Mental health programs have been shuttered due to the budget impasse, at a time when need for the services throughout the state is rising. A report by the National Alliance for Mental Illness revealed that 38.5 percent of Illinois residents reported poor mental health since around the time that the budget crisis began.

Despite this the Will County Health Department in the southwest suburbs of Chicago was forced to lay off 28 of its psychiatric staff last year. Sinnissippi Centers, which serves municipalities in north central Illinois, had to shut down some of its mental health programs, as has the Centerstone non-profit organization for behavioral health in southern Illinois.

Metropolitan Family Services, a Chicago-based group that serves some of the most vulnerable residents in the Chicagoland area, had to shut down half of its community-integrated living program in December. The program provides stable living arrangements for people recovering from mental illness.

The stop-gap budget had been approved largely to prevent a collapse of higher education and social services from occurring at the high point of the election season and causing a mass mobilization in opposition to both the Democrats and the Republicans. Now with the election over, both parties are closely negotiating over how to formalize the draconian cuts to state governments which are already occurring through continued budgetary inaction.

Republican Governor Bruce Rauner is making his support of any budget contingent on passage of his “Turnaround Agenda,” which includes cuts to workers’ compensation benefits and pensions, attacks on the collective bargaining rights of unionized workers in the state, limitations on lawsuits against corporations and term limits for state legislators.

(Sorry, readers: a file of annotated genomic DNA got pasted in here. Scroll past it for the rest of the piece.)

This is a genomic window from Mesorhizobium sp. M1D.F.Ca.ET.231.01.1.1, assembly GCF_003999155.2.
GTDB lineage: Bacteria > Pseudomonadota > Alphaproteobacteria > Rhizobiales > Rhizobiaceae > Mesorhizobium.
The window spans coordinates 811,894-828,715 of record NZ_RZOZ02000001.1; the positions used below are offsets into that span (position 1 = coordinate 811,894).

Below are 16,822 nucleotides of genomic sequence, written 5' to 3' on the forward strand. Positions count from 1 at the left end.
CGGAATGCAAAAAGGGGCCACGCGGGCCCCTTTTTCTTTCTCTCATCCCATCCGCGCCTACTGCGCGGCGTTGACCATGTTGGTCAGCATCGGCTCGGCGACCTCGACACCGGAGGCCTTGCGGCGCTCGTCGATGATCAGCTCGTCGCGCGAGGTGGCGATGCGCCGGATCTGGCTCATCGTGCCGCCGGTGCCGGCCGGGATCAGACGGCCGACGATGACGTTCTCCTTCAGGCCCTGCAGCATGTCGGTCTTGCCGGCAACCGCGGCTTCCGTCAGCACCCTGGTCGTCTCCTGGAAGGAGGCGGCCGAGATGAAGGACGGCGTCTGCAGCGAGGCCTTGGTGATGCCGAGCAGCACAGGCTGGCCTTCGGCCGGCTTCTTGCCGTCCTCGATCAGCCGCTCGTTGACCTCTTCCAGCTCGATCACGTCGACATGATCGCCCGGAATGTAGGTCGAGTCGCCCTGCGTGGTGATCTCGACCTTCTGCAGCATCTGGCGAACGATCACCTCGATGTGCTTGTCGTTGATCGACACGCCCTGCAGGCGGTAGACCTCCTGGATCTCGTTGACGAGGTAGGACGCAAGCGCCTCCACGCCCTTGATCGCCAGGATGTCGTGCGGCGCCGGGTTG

The Democrats, who control both chambers of the state legislature, agree in principle with the elements of the Turnaround Agenda. Indeed, they have approved similar measures themselves in the past, including a massive attack on pensions which resulted in former Democratic Governor Pat Quinn’s loss to Rauner in the 2014 election.

The Democrats’ opposition to Rauner’s Turnaround Agenda is based on the recognition that it would represent a significant blow to the unions, whom they rely upon for funding and support, and whom they employ to suppress working class militancy and opposition to austerity. They are also worried that such a frontal assault would result in massive protests across the state, reminiscent of those that took place in Wisconsin in 2011 against Republican Governor Scott Walker’s sweeping austerity measures and attacks on collective bargaining.

To move forward, workers and youth in Illinois must break with both the unions and the Democrats. Their decades-long assault on the working class has facilitated the rise of right-wing ideologues like Rauner.

The crisis facing the working class in Illinois is part of the international struggle of workers against the global system of capitalism and imperialist war. Workers, students and youth in the state of Illinois must form rank-and-file committees in their workplaces and schools, with the demand to put an end to the bipartisan attacks on their livelihoods and democratic rights. These committees must aim to join in the wider struggle against austerity measures and war in the US and internationally.

Under the incoming Trump administration, with its cabal of millionaires, billionaires and generals, the working class worldwide will face the harshest austerity measures yet as bourgeois politicians are given a green light to enact whatever anti-worker measures they see fit and to prepare for a massive escalation in militarism and war.

In this regard it is notable what the ruling elite are able to find money to fund. Chicago Mayor Rahm Emanuel, a Democrat and close friend of Rauner, has proposed increased policing and surveillance of the working class population in Chicago in the name of combating the violence that has swept the city since the state budget crisis began. His plan includes the hiring and training of an additional 1,000 officers to the Chicago Police Department, as well as a program to equip all officers with body cameras by the end of the year.